On that Sunday, ever since eight o’clock, Souvarine had been sitting alone in the parlour of the Avantage, at his accustomed place, with his head against the wall. Not a single collier knew where to get two sous for a drink, and never had the bars had fewer customers. So Madame Rasseneur, motionless at the counter, preserved an irritated silence; while Rasseneur, standing before the iron fireplace, seemed to be gazing with a reflective air at the brown smoke from the coal.

Suddenly, in this heavy silence of an over-heated room, three light quick blows struck against one of the window-panes made Souvarine turn his head. He rose, for he recognized the signal which Étienne had already used several times before, in order to call him, when he saw him from without, smoking his cigarette at an empty table. But before the engine-man could reach the door, Rasseneur had opened it, and, recognizing the man who stood there in the light from the window, he said to him:

“Are you afraid that I shall sell you? You can talk better here than on the road.”

Étienne entered. Madame Rasseneur politely offered him a glass, which he refused, with a gesture. The innkeeper added:

“I guessed long ago where you hide yourself. If I was a spy, as your friends say, I should have sent the police after you a week ago.”

“There is no need for you to defend yourself,” replied the young man. “I know that you have never eaten that sort of bread. People may have different ideas and esteem each other all the same.”

And there was silence once more. Souvarine had gone back to his chair, with his back to the wall and his eyes fixed on the smoke from his cigarette, but his feverish fingers were moving restlessly, and he ran them over his knees, seeking the warm fur of Poland, who was absent this evening; it was an unconscious discomfort, something that was lacking, he could not exactly say what.

Seated on the other side of the table, Étienne at last said:

“To-morrow work begins again at the Voreux. The Belgians have come with little Négrel.”

“Yes, they landed them at nightfall,” muttered Rasseneur, who remained standing. “As long as they don’t kill each other after all!”

Then raising his voice:

“No, you know, I don’t want to begin our disputes over again, but this will end badly if you hold out any longer. Why, your story is just like that of your International. I met Pluchart the day before yesterday, at Lille, where I went on business. It’s going wrong, that machine of his.”

He gave details. The association, after having conquered the workers of the whole world, in an outburst of propaganda which had left the middle class still shuddering, was now being devoured and slowly destroyed by an internal struggle between vanities and ambitions. Since the anarchists had triumphed in it, chasing out the earlier evolutionists, everything was breaking up; the original aim, the reform of the wage-system, was lost in the midst of the squabbling of sects; the scientific framework was disorganized by the hatred of discipline. And already it was possible to foresee the final miscarriage of this general revolt which for a moment had threatened to carry away in a breath the old rotten society.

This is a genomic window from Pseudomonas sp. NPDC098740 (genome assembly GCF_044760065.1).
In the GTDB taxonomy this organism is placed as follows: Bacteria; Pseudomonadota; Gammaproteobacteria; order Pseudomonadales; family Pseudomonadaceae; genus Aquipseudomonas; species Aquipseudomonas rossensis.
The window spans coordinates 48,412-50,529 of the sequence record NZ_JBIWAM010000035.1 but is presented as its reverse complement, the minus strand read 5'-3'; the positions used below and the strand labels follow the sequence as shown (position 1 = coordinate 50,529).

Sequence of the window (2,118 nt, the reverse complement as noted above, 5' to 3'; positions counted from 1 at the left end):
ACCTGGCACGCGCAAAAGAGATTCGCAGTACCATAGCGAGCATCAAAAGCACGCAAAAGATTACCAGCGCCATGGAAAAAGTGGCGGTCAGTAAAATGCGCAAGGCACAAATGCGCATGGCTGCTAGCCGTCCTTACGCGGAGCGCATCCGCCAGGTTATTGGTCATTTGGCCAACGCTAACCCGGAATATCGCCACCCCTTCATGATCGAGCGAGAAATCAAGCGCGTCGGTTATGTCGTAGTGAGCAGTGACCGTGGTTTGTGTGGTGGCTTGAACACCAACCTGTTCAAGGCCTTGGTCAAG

“Pluchart is ill over it,” Rasseneur went on. “And he has no voice at all now. All the same, he talks on in spite of everything and wants to go to Paris. And he told me three times over that our strike was done for.”

Étienne with his eyes on the ground let him talk on without interruption. The evening before he had chatted with some mates, and he felt that breaths of spite and suspicion were passing over him, those first breaths of unpopularity which forerun defeat. And he remained gloomy, he would not confess dejection in the presence of a man who had foretold to him that the crowd would hoot him in his turn on the day when they had to avenge themselves for a miscalculation.

“No doubt the strike is done for, I know that as well as Pluchart,” he said. “But we foresaw that. We accepted this strike against our wishes, we didn’t count on finishing up with the Company. Only one gets carried away, one begins to expect things, and when it turns out badly one forgets that one ought to have expected that, instead of lamenting and quarrelling as if it were a catastrophe tumbled down from heaven.”

“Then if you think the game’s lost,” asked Rasseneur, “why don’t you make the mates listen to reason?”

The young man looked at him fixedly.

“Listen! enough of this. You have your ideas, I have mine. I came in here to show you that I feel esteem for you in spite of everything. But I still think that if we come to grief over this trouble, our starved carcasses will do more for the people’s cause than all your common-sense politics. Ah! if one of those bloody soldiers would just put a bullet in my heart, that would be a fine way of ending!”

His eyes were moist, as in this cry there broke out the secret desire of the vanquished, the refuge in which he desired to lose his torment for ever.

“Well said!” declared Madame Rasseneur, casting on her husband a look which was full of all the contempt of her radical opinions.